OP/ED: Heroes and villians in the face of an environmental disaster
The oil spill that now jeopardizes the entire ecosystem of the Gulf of Mexico, and potentially beyond, is a chilling reminder that all is not well with our planet. And what’s actually worse: the amount of oil gushing from the seemingly impossible-to-stop deep-sea oil well or the complacent attitude taken toward the spill by media, government and the vast majority of the general populace?
Sure the science isn’t in regarding how much oil has actually been spilt, but it’s one hell of a lot. Nor has anyone been able to figure out how to stop the leakage.
Mind you Kevin Costner is about to put on a new cape and wants to revitalize his Waterworld characterization and help clean it all up using his giant oceanic vacuum cleaners. I wonder if Woody Harrelson’s Defendor or Chloe Grace Moretz’s Kick Ass is busy? Kevin Costner can play the “hero” while Dennis Hopper revitalizes his role as the super villain and presto, Waterworld 2. The what ifs are endless when considering the many “opportunities” the oil spill presents in our never-ending drive to turn nearly every human tragedy and disaster into news-tainment.
And don’t forget, the current president of the United States. has just announced a new bi-partisan panel to investigate the spill. When all else fails, form a committee! The committee should then, optimistically speaking, be able and capable of talking the leak to death. Am I being slightly facetious? Maybe.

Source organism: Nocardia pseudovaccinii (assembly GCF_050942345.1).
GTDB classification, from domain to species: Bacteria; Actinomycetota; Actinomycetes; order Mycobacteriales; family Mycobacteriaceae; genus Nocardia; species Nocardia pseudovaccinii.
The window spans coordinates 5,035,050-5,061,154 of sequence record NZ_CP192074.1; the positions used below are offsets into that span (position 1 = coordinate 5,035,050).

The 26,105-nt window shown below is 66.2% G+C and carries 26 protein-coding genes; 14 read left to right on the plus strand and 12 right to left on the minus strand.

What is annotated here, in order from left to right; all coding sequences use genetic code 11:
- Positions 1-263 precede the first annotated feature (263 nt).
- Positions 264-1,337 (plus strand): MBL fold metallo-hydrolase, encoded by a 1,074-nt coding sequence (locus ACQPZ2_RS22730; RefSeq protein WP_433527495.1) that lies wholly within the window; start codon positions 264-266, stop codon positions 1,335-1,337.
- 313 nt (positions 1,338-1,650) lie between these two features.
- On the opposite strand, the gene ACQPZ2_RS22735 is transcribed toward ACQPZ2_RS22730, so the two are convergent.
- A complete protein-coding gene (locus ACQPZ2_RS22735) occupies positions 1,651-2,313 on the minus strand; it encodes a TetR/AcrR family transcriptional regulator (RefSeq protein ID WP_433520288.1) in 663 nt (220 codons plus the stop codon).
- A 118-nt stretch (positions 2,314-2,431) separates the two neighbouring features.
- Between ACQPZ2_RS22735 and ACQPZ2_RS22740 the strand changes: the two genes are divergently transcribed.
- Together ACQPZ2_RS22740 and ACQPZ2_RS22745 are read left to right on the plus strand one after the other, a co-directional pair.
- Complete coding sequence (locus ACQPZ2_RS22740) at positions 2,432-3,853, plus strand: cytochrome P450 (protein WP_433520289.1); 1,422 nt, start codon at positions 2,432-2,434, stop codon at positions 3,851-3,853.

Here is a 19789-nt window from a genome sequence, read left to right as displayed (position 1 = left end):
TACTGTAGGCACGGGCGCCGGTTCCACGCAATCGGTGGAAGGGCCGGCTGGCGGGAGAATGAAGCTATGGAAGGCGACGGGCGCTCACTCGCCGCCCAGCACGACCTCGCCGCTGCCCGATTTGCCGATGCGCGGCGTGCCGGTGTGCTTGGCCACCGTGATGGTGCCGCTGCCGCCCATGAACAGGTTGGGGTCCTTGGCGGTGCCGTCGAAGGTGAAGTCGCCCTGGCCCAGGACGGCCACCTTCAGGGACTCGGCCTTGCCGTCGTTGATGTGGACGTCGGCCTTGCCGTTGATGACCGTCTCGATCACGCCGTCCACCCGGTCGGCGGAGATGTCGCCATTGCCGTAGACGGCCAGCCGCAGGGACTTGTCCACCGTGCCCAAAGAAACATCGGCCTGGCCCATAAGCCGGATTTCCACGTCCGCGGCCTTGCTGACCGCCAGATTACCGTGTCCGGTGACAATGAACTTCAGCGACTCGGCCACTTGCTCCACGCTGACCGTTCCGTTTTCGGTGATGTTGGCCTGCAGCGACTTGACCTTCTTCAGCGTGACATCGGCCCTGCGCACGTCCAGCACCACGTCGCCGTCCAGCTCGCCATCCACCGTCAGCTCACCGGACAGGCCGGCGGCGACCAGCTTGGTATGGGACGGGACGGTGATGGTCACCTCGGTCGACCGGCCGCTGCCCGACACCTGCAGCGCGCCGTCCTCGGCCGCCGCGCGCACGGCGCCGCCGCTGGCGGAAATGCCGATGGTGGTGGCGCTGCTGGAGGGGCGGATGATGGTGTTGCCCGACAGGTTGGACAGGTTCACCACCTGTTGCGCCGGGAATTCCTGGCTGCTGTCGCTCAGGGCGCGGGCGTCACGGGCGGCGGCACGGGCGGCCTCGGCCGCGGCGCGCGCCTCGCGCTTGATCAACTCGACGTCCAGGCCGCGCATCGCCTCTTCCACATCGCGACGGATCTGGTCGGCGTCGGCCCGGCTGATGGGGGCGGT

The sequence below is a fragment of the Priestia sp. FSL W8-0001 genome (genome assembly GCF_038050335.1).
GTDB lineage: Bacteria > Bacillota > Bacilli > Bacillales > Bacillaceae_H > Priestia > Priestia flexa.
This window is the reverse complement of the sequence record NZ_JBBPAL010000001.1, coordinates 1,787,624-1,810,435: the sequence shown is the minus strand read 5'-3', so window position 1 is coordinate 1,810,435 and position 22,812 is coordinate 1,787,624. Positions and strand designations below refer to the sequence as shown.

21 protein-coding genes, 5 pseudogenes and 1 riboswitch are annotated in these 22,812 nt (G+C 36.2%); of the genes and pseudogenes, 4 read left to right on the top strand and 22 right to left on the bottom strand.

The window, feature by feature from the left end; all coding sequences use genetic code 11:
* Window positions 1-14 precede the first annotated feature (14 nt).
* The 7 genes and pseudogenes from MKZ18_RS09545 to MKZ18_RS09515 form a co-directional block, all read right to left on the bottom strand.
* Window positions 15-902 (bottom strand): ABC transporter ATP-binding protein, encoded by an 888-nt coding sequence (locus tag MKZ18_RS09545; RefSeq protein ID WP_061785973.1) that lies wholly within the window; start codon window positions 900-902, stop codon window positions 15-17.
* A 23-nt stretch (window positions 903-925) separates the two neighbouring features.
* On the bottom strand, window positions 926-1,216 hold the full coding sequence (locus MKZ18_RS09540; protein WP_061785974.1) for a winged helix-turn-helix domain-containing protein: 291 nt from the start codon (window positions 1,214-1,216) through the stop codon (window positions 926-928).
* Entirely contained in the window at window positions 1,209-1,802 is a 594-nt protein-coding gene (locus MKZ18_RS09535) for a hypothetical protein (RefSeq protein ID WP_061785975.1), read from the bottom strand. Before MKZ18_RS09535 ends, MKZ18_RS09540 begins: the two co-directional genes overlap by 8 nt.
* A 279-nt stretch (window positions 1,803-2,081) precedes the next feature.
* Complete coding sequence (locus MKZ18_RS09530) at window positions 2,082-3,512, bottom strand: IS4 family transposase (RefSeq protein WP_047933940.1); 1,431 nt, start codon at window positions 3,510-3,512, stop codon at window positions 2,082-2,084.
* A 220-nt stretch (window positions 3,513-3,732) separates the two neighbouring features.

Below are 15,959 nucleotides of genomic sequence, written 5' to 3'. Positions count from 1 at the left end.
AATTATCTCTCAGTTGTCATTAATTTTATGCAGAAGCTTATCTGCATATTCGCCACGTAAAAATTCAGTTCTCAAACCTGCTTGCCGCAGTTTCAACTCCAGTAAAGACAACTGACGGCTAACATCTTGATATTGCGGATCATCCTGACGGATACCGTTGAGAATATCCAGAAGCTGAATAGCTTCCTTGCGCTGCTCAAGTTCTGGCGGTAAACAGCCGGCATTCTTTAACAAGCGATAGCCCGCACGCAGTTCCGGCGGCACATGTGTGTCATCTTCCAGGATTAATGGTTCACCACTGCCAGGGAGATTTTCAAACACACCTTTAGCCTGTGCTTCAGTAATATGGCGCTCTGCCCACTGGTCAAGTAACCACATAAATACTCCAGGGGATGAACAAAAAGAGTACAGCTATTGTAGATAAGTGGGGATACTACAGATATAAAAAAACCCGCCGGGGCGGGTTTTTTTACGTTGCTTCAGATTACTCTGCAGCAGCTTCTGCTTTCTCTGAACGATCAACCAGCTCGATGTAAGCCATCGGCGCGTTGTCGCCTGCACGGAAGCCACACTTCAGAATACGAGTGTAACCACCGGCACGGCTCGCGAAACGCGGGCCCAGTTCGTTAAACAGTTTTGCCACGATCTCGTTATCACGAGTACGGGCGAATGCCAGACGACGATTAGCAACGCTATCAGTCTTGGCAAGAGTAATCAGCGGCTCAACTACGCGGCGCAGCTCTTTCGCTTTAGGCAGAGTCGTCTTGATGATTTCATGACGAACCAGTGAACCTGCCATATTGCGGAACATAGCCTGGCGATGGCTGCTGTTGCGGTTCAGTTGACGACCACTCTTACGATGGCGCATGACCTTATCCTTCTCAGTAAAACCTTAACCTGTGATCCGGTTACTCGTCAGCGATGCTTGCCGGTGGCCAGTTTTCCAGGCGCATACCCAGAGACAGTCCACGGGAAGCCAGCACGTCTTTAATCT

But sarcasm aside, the gulf oil spill is quickly turning into an unprecedented environmental disaster. Government is slow to respond – don’t rile the corporate lobbyists and election donators. Media is overly cautious – don’t rile corporate sponsors and advertisers. British Petroleum, in all its wisdom, recently reminded us that it is a relatively small oil spill when compared to the total volume of water in the ocean, even though this may turn out to be the largest oil spill in human history.
One of my greatest memories is having the opportunity to sail across the Gulf of Mexico with my wife in 1999. It took three days to sail from Mexico to Florida. Along the way dolphins would occasionally swim along the bow of our boat. We saw giant sea turtles taking a break from feeding and a man-of-war jelly fish floating along in the warm tropical breeze.
We would shower on the sailboat and then dive into the ocean to rinse off, holding onto a rope tied to the back of the sailboat as we slowly tacked our way toward the Keys. We caught fresh Tuna and feasted with wine. I felt the warm salt water spray against my face as ocean waves occasionally broke over the bow.
And during one incredible night, we sailed on an abnormally calm sea. There was no moon and the stars were out in brilliant abundance, stretching from horizon to horizon. As we made our silent way over the glass-like water, our boat wake disturbed the sea enough for a sparkling show of phosphorescence. It was magical, and something I cherish to this day.
Now I wonder if it will ever be the same or if the oil spill of 2010 will go down in history as the day the gulf forever changed…
Jason Harshenin is a past editor for the Grand Forks Gazette. He lives and works in Grand Forks.